The stakes are high as the Fighting Irish take the biennial plane ride to Los Angeles and face their rival Southern California Trojans. For Notre Dame, a trip to their first-ever College Football Playoff is on the line while USC has little to play for except a minor bowl game or the role of spoiler to the Irish.
The tenure of Clay Helton is on life support despite a Pac-12 title last year and a 21-6 run between 2016-17. The young Trojans have fallen apart in the current year falling to Texas out of conference with an additional 5 defeats within Pac-12 play. That’s the most losses in league play since 2000 when Paul Hackett went 2-6. The next year, Pete Carroll took over in L.A.
Notre Dame (-11) at USC
Los Angeles Memorial Coliseum
Exhibition Park, Los Angeles, California
Date: Saturday, November 24, 2018
Time: 8:00 PM ET
Series: 45-37-5 Notre Dame
Peter Carroll isn’t likely coming back as USC fans want Helton’s head on a stick despite athletic director Lynn Swann rumored to be sitting still on any changes for the head coaching position. It’s less than ideal conditions for USC with Notre Dame coming to town for their regular season coronation.
3 Pre-Game Topics
History on the Line in the Coliseum
Here’s the list of games played in Los Angeles against USC with Notre Dame coming in with either 1 loss or undefeated:
1926, 8-1 Notre Dame at 8-1 USC: 13-12 Win
First ever meeting! More known to history for the prior week when Knute Rockne decided not to attend the game at Carnegie Tech in favor of watching the Army-Navy game in Chicago. Notre Dame lost in one of college football’s most shocking upsets. The Irish took out USC but wasted a National Title opportunity.
1930, 9-0 Notre Dame at 8-1 USC: 27-0 Win
Rockne’s final season and last National Championship before he was killed in the spring of ’31. USC had only lost at Washington State but were soundly defeated by the country’s best team.
1932, 7-1 Notre Dame at 8-0 USC: 13-0 Loss
Perhaps the best USC team of all-time, surrendering 13 points in 10 games while becoming National Champions. This Irish team was really good but were shutout in their 2 losses on the season.
1938, 8-0 Notre Dame at 7-2 USC: 13-0 Loss
The Rose Bowl-winning Trojans upset the undefeated Irish keeping head coach Elmer Layden from winning a National Championship and forever altering his place in Notre Dame history books.
1947, 8-0 Notre Dame at 7-0-1 USC: 38-7 Win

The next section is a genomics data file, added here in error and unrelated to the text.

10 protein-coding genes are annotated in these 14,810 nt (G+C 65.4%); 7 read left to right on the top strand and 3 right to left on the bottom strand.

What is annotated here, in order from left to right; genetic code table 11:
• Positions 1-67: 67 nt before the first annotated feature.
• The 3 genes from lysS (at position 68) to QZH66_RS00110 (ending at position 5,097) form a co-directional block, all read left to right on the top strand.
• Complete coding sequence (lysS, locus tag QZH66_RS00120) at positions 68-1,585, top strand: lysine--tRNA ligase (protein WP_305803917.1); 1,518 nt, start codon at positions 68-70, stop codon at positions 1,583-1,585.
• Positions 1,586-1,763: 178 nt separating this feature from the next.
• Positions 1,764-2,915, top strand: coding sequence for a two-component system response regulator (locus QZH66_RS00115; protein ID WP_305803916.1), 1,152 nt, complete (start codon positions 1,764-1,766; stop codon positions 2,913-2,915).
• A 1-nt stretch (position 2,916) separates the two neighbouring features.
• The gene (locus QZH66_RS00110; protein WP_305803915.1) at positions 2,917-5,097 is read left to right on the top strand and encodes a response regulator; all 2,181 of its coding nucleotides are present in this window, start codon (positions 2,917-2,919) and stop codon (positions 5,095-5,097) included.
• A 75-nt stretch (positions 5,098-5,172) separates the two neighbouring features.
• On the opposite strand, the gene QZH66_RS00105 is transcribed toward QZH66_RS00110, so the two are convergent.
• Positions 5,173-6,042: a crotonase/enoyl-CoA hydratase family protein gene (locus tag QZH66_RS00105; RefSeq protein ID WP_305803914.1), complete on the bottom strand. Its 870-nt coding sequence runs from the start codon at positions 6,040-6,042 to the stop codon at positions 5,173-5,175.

A down year for the Pacific Conference saw the Trojans still win the league but get lit up by Notre Dame in the finale then by Michigan in the Rose Bowl. This led to Frank Leahy’s 3rd title.
1948, 9-0 Notre Dame at 6-3 USC: 14-14 Tie
This tie against an average USC team spoiled Notre Dame’s chances at 5 National Championships in a row under Frank Leahy. No one won, but the Irish definitely lost.
1953, 7-0-1 Notre Dame at 6-2-1 USC: 48-14 Win
Notre Dame tied Iowa the week prior but crushed USC in Los Angeles and ended up with #1 votes by 10 polls, although not by the AP so the school doesn’t officially recognize this title. This would’ve been Leahy’s last game but the team played SMU at home to wrap up the season.
1964, 9-0 Notre Dame at 6-3 USC: 20-17 Loss
This is the worst loss in school history, blowing a 17-0 halftime lead and a National Championship in Parseghian’s first season with the program.
1966, 8-0-1 Notre Dame at 7-2 USC: 51-0 Win
The Irish had played the famous “Game of the Century” tie against Michigan State the prior week and turned around with the best performance in Los Angeles from a Notre Dame team on the way to a National Title.
1970, 9-0 Notre Dame at 5-4-1 USC: 38-28 Loss
Seeing as the Irish beat #1 Texas in the Cotton Bowl this was a tremendously disappointing loss to a decent but not great USC team which likely cost Parseghian a National Title.
1974, 9-1 Notre Dame at 8-1-1 USC: 55-24 Loss
The Irish coughed up a 24-0 lead and let their possible National Championship dreams die in Los Angeles.
1980, 9-0-1 Notre Dame at 7-2-1 USC: 20-3 Loss
This team was in line to play for a National Championship (and nearly beat eventual champion Georgia in the Sugar Bowl) but it’s offense let the team down on several occasions.
1988, 10-0 Notre Dame at 10-0 USC: 27-10 Win